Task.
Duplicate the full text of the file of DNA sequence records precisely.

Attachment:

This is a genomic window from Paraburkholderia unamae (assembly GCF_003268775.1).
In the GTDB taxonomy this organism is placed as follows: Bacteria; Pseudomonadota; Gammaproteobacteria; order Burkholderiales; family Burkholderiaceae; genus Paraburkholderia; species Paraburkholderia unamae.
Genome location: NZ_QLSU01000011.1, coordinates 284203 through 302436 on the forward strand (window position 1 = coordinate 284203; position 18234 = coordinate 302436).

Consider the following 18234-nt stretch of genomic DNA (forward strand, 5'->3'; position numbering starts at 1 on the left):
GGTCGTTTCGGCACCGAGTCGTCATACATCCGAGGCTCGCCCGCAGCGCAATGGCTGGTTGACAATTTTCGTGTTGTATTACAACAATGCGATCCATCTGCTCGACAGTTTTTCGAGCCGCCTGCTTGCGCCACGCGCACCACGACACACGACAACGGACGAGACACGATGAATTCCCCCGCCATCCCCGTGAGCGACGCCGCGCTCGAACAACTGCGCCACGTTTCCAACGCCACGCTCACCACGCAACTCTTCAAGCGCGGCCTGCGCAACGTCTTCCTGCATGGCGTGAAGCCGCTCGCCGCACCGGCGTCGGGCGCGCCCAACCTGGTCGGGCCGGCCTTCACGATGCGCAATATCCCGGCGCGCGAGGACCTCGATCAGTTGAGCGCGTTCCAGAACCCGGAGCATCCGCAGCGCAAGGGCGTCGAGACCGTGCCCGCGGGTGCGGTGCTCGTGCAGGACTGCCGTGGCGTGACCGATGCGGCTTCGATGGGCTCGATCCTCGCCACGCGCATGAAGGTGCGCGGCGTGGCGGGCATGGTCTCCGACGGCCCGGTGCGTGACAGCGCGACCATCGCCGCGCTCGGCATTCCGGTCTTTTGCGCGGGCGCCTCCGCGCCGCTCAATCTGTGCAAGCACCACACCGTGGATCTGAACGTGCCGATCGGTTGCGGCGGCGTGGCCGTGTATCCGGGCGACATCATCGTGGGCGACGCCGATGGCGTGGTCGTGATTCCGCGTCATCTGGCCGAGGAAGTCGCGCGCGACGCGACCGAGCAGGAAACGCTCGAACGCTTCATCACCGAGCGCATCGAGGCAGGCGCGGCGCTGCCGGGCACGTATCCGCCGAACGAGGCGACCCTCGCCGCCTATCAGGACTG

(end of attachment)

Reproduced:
This is a genomic window from Paraburkholderia unamae (assembly GCF_003268775.1).
In the GTDB taxonomy this organism is placed as follows: Bacteria; Pseudomonadota; Gammaproteobacteria; order Burkholderiales; family Burkholderiaceae; genus Paraburkholderia; species Paraburkholderia unamae.
Genome location: NZ_QLSU01000011.1, coordinates 284203 through 302436 on the forward strand (window position 1 = coordinate 284203; position 18234 = coordinate 302436).

Consider the following 18234-nt stretch of genomic DNA (forward strand, 5'->3'; position numbering starts at 1 on the left):
GGTCGTTTCGGCACCGAGTCGTCATACATCCGAGGCTCGCCCGCAGCGCAATGGCTGGTTGACAATTTTCGTGTTGTATTACAACAATGCGATCCATCTGCTCGACAGTTTTTCGAGCCGCCTGCTTGCGCCACGCGCACCACGACACACGACAACGGACGAGACACGATGAATTCCCCCGCCATCCCCGTGAGCGACGCCGCGCTCGAACAACTGCGCCACGTTTCCAACGCCACGCTCACCACGCAACTCTTCAAGCGCGGCCTGCGCAACGTCTTCCTGCATGGCGTGAAGCCGCTCGCCGCACCGGCGTCGGGCGCGCCCAACCTGGTCGGGCCGGCCTTCACGATGCGCAATATCCCGGCGCGCGAGGACCTCGATCAGTTGAGCGCGTTCCAGAACCCGGAGCATCCGCAGCGCAAGGGCGTCGAGACCGTGCCCGCGGGTGCGGTGCTCGTGCAGGACTGCCGTGGCGTGACCGATGCGGCTTCGATGGGCTCGATCCTCGCCACGCGCATGAAGGTGCGCGGCGTGGCGGGCATGGTCTCCGACGGCCCGGTGCGTGACAGCGCGACCATCGCCGCGCTCGGCATTCCGGTCTTTTGCGCGGGCGCCTCCGCGCCGCTCAATCTGTGCAAGCACCACACCGTGGATCTGAACGTGCCGATCGGTTGCGGCGGCGTGGCCGTGTATCCGGGCGACATCATCGTGGGCGACGCCGATGGCGTGGTCGTGATTCCGCGTCATCTGGCCGAGGAAGTCGCGCGCGACGCGACCGAGCAGGAAACGCTCGAACGCTTCATCACCGAGCGCATCGAGGCAGGCGCGGCGCTGCCGGGCACGTATCCGCCGAACGAGGCGACCCTCGCCGCCTATCAGGACTG